For seemingly forever, the light duty truck debate in rural environs around North America has been “Ford or Chevrolet?”. It’s such a yes/no, one-or-the-other type of question, always ignoring that stalwart alternative called Dodge.
Perhaps buying a Ford or Chevrolet pickup has always fallen within the peer pressure created realm of conformity. But doing this shortchanges a person of a distinct alternative found in a Dodge, one that has admittedly been more competitive at some points than at others.
An admission: As my age advances, it seems my affinity for Dodge pickups does also. No doubt there is a genetic component to this affinity. My paternal grandfather – who died six years prior to my birth and from whom I inherited my automotive gene – purchased a new red Dodge half-ton that was supposedly a 1965 model. My father purchased a new 1998 model Dodge Ram 1500 and still owns it.
Based upon such projections, I should be purchasing a
Dodge Ram in 2031 – but might it be electric?
Perhaps not; it seems Stellantis is currently doing a bang-up job of carrying the torch for whatever non-conformity is associated with
Dodge Ram, so my future theoretical 2031 model pickup could just as easily have a 6.2 liter (or so) Hemi.
I’m getting ahead of myself; for whatever reason Dodge pickups prompt my thoughts to spin faster than a four-barrel 440 at full-throttle. Let’s come back to the red Dodge my grandfather purchased – it’s the same generation as our featured pickup.
Dodge introduced a new generation of pickup in October 1960 for the 1961 model year (1962 shown). The overall characteristics of the new 1961 Dodge pickup were attractive although the front fascia didn’t seem to be the most inspired element of the overall package. It does look a bit, uh, unflavorful…if that’s a word. Perhaps “non-confrontational” might be better. It presents itself as if the designer started at the doors and worked outwards, running out of imagination when time to execute a frontal appearance.
It’s no secret Dodge’s pickup sales volumes back then were less than those of Ford and Chevrolet. And probably GMC. And perhaps International. But likely ahead of Studebaker. But overall, less. Much, much less. For instance, when Ford sold a half-million pickups for the 1964 model year, Dodge sold 101,000 trucks of all varieties, including heavy duty units. Dodge was in fifth place for truck sales for 1960 as per www.sweptlinetruck.com.
Did Dodge, like Avis, try harder?
Let’s examine these production volumes more closely. Plopped here before your eager corneas is a chart showing Dodge truck sales (all weight ratings) from 1961 to 1971. However, this is everything they built. Let’s look at just production volume of units in the nominal one-ton rating and less.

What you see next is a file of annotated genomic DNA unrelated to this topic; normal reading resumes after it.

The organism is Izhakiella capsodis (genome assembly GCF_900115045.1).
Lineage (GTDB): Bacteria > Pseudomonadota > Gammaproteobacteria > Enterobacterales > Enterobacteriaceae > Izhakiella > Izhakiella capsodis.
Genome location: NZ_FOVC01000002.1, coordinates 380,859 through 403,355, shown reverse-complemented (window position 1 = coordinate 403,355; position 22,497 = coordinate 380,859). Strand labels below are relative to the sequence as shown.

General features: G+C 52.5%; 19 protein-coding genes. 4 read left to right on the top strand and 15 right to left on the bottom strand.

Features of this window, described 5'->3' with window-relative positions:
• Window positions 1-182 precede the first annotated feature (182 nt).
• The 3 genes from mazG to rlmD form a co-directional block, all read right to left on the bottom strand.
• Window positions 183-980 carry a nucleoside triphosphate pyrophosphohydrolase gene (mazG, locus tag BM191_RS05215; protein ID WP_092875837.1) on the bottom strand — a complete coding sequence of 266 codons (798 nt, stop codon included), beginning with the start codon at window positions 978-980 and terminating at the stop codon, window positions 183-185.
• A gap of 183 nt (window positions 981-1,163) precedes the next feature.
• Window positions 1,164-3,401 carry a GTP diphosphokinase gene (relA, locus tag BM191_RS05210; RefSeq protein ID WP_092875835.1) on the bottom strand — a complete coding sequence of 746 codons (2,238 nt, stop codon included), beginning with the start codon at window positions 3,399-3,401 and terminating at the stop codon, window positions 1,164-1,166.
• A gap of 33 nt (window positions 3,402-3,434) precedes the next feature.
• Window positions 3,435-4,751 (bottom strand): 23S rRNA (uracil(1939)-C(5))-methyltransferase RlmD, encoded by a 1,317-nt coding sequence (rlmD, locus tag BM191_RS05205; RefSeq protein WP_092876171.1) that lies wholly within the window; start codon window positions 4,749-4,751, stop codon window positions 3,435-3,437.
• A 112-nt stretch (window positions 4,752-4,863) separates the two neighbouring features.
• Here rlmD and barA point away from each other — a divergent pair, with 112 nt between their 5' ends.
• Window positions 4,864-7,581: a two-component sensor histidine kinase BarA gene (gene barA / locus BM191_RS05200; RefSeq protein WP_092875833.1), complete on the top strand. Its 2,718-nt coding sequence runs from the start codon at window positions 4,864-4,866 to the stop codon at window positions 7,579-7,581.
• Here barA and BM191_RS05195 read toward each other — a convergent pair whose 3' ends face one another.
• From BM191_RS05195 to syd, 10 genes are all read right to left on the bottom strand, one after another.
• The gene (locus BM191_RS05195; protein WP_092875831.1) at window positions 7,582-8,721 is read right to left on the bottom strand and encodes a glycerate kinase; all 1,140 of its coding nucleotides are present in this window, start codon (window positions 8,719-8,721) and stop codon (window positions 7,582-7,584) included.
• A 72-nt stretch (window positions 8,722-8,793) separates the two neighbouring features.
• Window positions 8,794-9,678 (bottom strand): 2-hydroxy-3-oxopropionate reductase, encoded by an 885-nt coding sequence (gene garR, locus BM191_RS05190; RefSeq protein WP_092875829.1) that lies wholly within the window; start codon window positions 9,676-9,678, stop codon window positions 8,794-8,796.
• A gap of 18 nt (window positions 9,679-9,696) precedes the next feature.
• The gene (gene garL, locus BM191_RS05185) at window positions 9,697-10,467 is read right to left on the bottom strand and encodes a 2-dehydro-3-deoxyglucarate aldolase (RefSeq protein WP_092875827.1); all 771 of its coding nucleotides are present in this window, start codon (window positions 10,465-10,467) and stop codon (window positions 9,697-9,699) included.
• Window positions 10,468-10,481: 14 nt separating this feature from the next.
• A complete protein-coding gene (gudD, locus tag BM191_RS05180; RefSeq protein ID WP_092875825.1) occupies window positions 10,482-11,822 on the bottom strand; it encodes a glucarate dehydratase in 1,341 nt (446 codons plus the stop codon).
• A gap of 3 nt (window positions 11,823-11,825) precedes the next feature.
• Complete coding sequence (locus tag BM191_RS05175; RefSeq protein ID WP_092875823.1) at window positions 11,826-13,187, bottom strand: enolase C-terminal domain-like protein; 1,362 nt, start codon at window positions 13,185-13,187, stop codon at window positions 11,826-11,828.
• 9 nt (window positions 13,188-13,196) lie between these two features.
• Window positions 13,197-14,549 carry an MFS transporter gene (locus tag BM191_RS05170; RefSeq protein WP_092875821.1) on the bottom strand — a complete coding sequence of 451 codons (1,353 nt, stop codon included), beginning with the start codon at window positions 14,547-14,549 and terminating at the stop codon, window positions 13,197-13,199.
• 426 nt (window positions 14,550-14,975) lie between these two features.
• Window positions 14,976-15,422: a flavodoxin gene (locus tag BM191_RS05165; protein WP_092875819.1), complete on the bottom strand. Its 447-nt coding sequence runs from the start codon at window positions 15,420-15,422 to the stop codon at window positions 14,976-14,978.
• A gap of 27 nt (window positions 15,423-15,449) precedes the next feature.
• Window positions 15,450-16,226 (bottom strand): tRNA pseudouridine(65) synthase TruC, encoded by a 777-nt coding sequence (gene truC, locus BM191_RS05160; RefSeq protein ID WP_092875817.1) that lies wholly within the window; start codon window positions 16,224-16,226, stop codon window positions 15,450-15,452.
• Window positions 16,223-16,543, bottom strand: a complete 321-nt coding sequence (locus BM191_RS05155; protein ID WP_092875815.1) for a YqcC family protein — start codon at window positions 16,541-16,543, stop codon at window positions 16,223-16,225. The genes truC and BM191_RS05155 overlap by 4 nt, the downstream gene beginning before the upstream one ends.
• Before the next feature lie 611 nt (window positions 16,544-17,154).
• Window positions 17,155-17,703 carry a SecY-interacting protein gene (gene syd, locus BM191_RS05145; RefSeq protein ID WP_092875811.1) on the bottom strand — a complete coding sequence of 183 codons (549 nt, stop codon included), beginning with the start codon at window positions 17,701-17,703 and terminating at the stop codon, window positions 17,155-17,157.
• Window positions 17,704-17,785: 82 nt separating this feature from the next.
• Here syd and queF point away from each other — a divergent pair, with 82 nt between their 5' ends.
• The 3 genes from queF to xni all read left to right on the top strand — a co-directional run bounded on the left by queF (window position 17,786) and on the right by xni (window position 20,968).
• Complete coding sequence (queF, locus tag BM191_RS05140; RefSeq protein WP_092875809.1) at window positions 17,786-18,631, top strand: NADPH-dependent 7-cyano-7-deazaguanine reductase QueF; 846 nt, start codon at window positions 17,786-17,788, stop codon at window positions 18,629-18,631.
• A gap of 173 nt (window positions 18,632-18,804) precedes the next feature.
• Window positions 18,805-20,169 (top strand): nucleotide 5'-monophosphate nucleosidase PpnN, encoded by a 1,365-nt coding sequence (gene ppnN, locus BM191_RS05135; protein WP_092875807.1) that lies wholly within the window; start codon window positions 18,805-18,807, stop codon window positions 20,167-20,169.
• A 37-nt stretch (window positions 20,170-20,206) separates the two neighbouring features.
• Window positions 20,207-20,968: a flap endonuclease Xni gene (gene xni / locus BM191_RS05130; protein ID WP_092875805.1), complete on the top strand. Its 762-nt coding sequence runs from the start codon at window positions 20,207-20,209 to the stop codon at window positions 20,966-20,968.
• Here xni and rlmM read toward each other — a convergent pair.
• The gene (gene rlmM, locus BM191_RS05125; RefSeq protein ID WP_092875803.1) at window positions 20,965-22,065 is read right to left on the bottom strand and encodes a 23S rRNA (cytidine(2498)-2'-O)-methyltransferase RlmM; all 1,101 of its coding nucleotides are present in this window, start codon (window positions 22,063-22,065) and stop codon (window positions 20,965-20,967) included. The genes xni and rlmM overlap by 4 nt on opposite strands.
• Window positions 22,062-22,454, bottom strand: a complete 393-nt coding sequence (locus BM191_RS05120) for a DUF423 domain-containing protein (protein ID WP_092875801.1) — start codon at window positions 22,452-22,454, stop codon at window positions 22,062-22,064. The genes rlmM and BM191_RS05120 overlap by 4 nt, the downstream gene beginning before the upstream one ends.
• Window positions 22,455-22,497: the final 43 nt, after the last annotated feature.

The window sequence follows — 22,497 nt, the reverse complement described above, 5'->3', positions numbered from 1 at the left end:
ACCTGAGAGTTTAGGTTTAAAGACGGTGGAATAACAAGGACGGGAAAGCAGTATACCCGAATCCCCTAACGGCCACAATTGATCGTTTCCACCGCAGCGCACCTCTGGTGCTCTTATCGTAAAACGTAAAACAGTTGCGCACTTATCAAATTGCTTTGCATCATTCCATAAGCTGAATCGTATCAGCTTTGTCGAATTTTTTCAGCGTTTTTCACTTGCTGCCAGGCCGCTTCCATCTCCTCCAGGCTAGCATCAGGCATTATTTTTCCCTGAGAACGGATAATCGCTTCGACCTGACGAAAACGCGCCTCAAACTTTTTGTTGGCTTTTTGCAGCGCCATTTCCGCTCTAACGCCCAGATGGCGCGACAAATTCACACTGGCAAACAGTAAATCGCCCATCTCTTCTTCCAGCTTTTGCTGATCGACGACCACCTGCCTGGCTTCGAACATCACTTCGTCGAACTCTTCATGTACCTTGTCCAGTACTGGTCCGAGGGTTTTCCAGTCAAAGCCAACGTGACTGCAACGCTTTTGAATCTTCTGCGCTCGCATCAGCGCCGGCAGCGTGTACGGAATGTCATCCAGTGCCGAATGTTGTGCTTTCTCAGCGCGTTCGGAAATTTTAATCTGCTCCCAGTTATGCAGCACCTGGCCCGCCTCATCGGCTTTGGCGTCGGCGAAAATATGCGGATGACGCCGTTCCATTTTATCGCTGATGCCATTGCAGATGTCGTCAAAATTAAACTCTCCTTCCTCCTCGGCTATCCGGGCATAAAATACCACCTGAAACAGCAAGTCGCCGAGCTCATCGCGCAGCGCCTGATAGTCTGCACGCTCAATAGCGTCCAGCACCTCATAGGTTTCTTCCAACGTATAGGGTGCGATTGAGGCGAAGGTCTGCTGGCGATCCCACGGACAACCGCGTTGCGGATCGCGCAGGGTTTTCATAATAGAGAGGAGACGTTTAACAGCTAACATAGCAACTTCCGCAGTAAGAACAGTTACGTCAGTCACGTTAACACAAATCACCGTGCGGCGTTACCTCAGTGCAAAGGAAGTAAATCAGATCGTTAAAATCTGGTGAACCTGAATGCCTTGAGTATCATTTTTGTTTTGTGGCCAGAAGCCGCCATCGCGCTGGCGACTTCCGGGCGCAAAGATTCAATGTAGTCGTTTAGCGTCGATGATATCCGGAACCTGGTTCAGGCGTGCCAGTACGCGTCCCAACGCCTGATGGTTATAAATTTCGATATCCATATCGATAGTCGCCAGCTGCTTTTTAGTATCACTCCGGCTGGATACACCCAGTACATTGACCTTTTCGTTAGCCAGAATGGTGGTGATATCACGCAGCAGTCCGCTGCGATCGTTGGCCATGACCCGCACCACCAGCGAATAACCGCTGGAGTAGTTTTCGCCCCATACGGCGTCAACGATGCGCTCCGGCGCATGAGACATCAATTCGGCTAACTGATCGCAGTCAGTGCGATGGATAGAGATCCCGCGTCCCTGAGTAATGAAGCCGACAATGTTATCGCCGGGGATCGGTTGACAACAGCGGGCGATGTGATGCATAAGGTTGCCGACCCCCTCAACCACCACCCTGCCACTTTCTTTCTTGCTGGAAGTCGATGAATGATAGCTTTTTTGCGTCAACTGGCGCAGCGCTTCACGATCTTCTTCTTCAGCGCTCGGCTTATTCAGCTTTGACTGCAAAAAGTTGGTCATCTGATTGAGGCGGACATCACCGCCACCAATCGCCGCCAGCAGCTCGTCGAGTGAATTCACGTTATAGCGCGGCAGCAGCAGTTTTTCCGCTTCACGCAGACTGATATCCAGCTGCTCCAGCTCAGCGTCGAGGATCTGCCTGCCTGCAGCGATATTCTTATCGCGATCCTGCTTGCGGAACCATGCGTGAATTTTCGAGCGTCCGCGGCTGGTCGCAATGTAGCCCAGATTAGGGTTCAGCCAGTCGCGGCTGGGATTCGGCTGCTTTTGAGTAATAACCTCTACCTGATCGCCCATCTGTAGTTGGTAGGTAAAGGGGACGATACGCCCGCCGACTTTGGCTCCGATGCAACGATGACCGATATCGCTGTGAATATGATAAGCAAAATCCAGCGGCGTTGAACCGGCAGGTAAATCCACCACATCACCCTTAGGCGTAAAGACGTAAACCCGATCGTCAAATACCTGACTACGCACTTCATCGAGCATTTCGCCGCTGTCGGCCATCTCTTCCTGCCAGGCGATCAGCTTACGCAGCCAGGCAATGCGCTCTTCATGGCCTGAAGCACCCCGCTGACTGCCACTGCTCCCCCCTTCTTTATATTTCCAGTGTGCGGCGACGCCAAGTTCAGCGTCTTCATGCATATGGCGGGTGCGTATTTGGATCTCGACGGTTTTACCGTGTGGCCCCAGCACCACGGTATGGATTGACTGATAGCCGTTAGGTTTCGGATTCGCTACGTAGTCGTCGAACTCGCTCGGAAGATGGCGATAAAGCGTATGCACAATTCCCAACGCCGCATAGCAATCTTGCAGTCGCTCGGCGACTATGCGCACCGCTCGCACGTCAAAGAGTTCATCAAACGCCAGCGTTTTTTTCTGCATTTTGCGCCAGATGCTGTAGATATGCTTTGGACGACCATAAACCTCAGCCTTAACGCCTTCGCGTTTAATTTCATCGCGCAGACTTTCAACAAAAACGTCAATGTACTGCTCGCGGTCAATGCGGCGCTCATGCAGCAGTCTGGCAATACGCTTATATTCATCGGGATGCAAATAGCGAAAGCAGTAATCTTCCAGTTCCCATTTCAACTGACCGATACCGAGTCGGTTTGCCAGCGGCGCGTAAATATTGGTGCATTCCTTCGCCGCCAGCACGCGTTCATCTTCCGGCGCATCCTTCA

This is more descriptive. In an effort to make this as comprehensive as possible, four-wheel drive W-Series units, while minimal, have been included with the two-wheel drive D-Series. All information seen here was sourced from www.sweptline.com. It even breaks out six-cylinder and V8 models by weight rating.
This graph shows just how piddling Dodge pickup sales were in comparison to the competition. For instance, let’s look at 1965. That’s the year when Dodge sold just under 90,000 pickups of all weight ratings. Conversely, Chevrolet sold over three times that volume in half-tons (C-10, K-10) only. If comparing just half-tons, Chevrolet outsold Dodge approximately 5:1.
For those thinking perhaps the Dodge was at a disadvantage due to having an older design, such was not the case. That particular generation of Chevrolet was introduced in 1960, a year before the Dodge.
To be fair, the Chevrolet had been seriously updated by 1965, such as losing the dog-leg A-pillar.
Further, the Dodge was still in possession of some ever more increasingly antiquated features. A solid front axle on rear-drive examples until 1971? Check. A steering column that was at an angle comparable to a city bus? Check. So while the outside package was competitive, there were still some less desirable items lurking in the weeds.
It is doubtful any such things bothered my grandfather when he, at age 47, went pickup shopping in late 1965 or early 1966. By all accounts he had a distinct proclivity for Chrysler products. He had purchased a very plain 1953 Plymouth in addition to his red Dodge pickup, two of the few vehicles he would purchase new. There may have been a 1950 Plymouth in the new car mix, also.
But I have a weird, non-consequential dilemma about its model year. My father believes it was a 1965 model. It was in 1965 Dodge had a mid-year overhaul of their pickup, lengthening the wheelbase of pickups having an eight foot bed from 122 inches to 128 inches along with revising the front ends for all, eliminating the four headlight system in favor of a bigger grille and two headlights with the big Engel-esque pie plates around them.